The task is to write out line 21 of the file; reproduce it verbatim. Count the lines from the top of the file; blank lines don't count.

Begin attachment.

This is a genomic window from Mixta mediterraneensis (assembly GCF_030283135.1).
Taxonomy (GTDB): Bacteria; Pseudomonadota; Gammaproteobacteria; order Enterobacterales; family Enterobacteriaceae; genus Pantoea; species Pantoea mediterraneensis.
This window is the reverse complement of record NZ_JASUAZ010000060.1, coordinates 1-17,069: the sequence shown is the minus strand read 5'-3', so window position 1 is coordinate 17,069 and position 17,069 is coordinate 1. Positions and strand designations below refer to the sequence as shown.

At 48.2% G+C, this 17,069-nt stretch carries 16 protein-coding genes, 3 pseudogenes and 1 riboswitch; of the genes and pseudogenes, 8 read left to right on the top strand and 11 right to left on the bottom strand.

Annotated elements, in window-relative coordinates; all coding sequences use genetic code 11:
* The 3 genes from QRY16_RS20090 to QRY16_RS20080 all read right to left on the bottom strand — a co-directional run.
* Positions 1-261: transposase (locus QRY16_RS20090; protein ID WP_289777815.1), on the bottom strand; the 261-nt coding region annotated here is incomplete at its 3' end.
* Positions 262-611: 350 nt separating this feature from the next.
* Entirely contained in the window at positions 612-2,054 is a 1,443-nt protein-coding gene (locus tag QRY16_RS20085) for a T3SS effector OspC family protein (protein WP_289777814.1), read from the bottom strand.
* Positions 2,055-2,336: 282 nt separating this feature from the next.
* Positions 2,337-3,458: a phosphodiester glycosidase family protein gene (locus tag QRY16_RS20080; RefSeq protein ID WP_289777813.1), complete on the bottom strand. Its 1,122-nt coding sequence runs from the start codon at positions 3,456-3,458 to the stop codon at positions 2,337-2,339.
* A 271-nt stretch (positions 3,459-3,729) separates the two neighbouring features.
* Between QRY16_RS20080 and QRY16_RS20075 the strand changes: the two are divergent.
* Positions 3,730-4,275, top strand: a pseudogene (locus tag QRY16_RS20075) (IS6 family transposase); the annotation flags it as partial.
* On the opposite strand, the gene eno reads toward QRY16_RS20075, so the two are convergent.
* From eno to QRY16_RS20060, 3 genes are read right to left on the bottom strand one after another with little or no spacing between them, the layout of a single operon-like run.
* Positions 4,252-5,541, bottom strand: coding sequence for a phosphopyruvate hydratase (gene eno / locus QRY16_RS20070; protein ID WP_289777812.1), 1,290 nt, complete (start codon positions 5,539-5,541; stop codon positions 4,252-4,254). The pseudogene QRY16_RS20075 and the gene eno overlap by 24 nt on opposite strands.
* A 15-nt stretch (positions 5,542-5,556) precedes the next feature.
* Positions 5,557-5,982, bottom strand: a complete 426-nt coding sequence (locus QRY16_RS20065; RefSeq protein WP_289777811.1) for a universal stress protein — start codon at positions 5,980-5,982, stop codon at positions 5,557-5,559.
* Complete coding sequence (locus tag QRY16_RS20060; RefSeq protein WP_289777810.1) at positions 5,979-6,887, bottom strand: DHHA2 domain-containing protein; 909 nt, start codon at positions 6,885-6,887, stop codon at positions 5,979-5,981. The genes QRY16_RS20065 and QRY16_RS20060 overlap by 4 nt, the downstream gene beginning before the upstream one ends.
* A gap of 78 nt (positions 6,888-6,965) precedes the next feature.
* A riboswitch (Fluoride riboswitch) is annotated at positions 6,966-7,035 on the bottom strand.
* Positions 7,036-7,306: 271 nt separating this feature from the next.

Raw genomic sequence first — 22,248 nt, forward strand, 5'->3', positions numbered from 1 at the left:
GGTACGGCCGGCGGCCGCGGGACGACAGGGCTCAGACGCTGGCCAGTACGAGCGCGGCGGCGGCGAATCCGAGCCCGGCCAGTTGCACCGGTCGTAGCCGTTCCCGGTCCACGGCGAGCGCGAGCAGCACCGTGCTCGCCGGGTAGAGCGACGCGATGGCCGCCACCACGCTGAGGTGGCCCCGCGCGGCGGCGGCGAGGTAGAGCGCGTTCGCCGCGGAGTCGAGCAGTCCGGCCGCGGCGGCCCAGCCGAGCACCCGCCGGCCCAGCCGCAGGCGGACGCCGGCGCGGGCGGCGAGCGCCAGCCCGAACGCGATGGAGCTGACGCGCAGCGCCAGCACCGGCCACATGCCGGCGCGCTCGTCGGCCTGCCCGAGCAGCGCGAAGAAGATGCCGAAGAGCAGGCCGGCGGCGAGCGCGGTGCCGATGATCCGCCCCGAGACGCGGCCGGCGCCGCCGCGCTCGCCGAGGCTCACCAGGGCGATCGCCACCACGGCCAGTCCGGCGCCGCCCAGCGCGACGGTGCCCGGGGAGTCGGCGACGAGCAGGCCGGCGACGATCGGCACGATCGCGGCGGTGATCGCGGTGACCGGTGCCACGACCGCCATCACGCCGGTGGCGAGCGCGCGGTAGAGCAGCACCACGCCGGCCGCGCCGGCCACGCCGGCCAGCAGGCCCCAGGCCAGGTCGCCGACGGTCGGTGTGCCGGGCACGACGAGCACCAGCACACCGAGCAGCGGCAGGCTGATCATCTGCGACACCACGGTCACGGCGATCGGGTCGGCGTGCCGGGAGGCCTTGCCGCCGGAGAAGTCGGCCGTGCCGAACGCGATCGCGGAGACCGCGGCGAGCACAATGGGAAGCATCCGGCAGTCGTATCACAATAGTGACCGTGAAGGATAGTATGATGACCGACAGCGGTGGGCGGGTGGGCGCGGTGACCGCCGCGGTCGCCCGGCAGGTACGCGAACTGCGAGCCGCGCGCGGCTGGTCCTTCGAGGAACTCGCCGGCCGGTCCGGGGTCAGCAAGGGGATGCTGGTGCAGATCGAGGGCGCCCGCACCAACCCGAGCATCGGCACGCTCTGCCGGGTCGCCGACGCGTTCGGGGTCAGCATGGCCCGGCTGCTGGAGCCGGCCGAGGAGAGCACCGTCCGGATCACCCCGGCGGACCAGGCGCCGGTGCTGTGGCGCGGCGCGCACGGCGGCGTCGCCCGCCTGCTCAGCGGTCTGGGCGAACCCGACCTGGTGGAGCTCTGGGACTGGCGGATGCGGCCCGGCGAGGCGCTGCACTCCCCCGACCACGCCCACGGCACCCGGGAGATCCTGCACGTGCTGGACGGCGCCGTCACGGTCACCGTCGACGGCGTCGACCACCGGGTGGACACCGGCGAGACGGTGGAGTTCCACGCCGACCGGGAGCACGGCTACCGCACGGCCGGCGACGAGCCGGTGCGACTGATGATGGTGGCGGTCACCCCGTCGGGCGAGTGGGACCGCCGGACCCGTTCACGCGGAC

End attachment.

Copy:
* A gap of 78 nt (positions 6,888-6,965) precedes the next feature.